Id. at 18. Dr. Tacke did not return the job descriptions to Kenyon at that time.

         On March 16, 1992, apparently at the prodding of Kenyon (see Exs.1 at 9 and 3 at16), Dr. Tacke completed a Physical Activities Checklist for Damon. (Ex. 1 at 30.) On the checklist, Dr. Tacke limited Damon to one hour of consecutive sitting and three hours total per day; one to two hours consecutive standing, up to a total of seven hours per day; and one to two hours consecutive walking, up to a total of five hours per day. Dr. Tacke further stated Damon should avoid repetitive lifting but could lift up to twenty pounds occasionally. He also restricted her pushing and pulling to ten minutes consecutively, up to one hour total per day. Dr. Tacke cautioned that Damon should avoid bending, squatting, kneeling, crawling and torso twisting. He stated: "She needs to be able to pace sitting/standing/walking on a regular basis per her schedule." (Ex. 1 at 12, emphasis in original.)

         On March 16, 1992, Dr. Tacke also approved the job analysis for the positions of computer casing assembly, computer assembly, electrical assembler and electronic subassembler (collectively referred to hereafter as "assembler jobs"). He approved the analysis for flagger, but restricted it to "selective settings." (Ex.1 at 25-26.) For each of the assembler jobs, Dr. Tacke wrote in the restrictions he placed on Damon with regard to sitting for not more than one hour consecutively and a maximum of three hours total each day. (Id. at 14, 17, 23, & 29.) For the positions of computer assembly and electrical assembler, he wrote that the work stations may need to be modified. Dr. Tacke's approval of each job, along with his written comments, appear on page two of a Job Analysis Narrative Description for each of the five approved positions. (Id. at 16 19, 25, 26 and 31.) The narrative contains only a summary description of the position and does not set forth details concerning the number of hours of standing, sitting, and walking, or details concerning other activities. However, each narrative was accompanied by a second document entitled On-site Job Analysis, which contains a detailed breakdown of the daily physical requirements of the job. The analysis for each of the assembler jobs sets forth a sitting requirement which exceeds the stated three hour physical limitation placed on Damon by Dr. Tacke. Further, as pointed out by the hearing examiner in his decision, the electronic subassembly position requires kneeling and squatting which Dr. Tacke cautioned Damon to avoid and the computer assembly positions require frequent lifting and twisting, thereby conflicting with Dr. Tacke's preclusion of repetitive lifting, and may require lifting up to twenty-five (25) pounds, which is beyond Damon's twenty (20) pound limit.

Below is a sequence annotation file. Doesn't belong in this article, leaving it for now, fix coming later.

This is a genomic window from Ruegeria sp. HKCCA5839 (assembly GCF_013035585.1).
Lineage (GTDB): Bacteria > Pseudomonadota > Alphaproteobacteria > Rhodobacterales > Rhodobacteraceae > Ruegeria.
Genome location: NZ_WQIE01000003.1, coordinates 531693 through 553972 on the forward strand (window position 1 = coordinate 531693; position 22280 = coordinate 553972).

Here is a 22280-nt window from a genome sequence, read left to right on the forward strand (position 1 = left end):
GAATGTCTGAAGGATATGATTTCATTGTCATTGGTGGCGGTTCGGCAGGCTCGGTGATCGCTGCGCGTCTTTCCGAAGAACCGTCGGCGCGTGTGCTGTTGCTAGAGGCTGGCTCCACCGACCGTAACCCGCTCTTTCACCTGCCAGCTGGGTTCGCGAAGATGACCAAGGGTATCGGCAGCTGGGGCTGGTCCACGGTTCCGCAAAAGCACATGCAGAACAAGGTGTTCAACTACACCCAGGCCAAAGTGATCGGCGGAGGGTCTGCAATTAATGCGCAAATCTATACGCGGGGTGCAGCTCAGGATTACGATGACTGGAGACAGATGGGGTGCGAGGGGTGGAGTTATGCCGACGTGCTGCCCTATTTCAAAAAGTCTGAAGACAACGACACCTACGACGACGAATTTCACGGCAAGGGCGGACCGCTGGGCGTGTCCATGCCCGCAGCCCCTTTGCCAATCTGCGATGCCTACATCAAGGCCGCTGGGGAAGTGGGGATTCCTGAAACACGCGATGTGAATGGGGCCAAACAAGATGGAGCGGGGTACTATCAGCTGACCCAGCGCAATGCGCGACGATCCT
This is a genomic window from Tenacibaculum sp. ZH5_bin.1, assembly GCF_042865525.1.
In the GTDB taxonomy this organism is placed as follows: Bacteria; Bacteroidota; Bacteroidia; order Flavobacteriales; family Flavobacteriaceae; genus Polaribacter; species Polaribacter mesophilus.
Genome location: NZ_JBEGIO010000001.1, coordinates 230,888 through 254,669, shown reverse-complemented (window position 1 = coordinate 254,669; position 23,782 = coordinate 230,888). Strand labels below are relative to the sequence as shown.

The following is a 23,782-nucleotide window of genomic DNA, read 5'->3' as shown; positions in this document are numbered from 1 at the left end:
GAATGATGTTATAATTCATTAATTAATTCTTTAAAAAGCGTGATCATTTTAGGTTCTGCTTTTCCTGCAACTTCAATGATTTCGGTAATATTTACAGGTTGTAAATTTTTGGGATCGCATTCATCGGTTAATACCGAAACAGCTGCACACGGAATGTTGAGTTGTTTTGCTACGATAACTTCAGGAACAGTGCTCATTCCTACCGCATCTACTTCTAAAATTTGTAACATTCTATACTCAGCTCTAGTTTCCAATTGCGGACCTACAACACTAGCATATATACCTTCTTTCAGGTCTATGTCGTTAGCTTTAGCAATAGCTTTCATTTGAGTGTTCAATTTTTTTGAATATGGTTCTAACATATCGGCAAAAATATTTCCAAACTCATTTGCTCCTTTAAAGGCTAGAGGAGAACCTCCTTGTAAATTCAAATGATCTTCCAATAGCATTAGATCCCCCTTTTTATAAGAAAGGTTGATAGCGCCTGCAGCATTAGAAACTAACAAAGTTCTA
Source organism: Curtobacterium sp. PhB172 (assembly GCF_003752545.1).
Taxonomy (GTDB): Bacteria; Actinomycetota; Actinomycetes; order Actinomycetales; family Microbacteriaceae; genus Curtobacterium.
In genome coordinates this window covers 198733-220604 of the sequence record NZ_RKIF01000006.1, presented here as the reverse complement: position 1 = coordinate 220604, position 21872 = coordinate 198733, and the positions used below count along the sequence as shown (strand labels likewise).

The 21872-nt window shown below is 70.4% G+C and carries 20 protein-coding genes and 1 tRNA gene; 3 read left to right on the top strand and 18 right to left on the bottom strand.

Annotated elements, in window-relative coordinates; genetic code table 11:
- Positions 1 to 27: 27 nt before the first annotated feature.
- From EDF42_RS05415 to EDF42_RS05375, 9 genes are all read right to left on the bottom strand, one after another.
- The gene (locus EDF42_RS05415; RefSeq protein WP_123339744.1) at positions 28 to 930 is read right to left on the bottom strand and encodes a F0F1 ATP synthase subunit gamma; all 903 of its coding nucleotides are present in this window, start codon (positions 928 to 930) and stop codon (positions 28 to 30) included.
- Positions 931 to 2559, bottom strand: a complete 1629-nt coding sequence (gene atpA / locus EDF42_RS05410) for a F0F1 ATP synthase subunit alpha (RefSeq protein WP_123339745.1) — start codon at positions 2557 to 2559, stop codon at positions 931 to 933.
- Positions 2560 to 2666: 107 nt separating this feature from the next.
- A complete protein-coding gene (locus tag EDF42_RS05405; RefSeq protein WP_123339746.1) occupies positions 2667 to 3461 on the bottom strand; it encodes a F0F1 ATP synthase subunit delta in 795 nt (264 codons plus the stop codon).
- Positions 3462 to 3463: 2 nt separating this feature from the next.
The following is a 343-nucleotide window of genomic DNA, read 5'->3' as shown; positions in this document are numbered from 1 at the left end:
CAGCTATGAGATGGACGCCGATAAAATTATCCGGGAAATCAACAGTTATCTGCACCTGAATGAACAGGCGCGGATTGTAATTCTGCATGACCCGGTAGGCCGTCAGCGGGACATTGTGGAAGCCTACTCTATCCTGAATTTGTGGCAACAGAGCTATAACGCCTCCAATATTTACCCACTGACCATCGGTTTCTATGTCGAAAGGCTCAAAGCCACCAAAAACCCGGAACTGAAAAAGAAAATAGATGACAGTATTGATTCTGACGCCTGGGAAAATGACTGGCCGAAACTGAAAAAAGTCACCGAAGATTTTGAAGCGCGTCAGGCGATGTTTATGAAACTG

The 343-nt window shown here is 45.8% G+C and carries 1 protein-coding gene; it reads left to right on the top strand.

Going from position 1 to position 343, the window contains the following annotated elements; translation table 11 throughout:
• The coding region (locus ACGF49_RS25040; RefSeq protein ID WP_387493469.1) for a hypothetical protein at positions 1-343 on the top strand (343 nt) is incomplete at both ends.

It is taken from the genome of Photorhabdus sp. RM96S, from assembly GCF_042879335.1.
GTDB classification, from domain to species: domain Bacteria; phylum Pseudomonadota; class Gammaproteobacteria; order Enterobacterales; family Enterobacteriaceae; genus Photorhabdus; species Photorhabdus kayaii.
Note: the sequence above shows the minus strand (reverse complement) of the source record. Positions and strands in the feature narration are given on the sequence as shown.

Following Dr. Tacke's review of the job descriptions, the matter was then referred to a Rehabilitation Panel. The Panel issued its report on June 8, 1992. Initially, the report was signed only by the Panel Chair. However, on March 31, 1993, the other two Panel members filed their written concurrence. (Rehabilitation Panel Report Addendum.)

         The Rehabilitation Panel Report found that Damon "can continuously sit" and determined that "option (c), return to a related occupation suited to the claimant's education and marketable skills" is the first appropriate rehabilitation option for Damon. The flagger position "could not be verified as typically available." Thus, the Panel's approval of option (c) was based on ...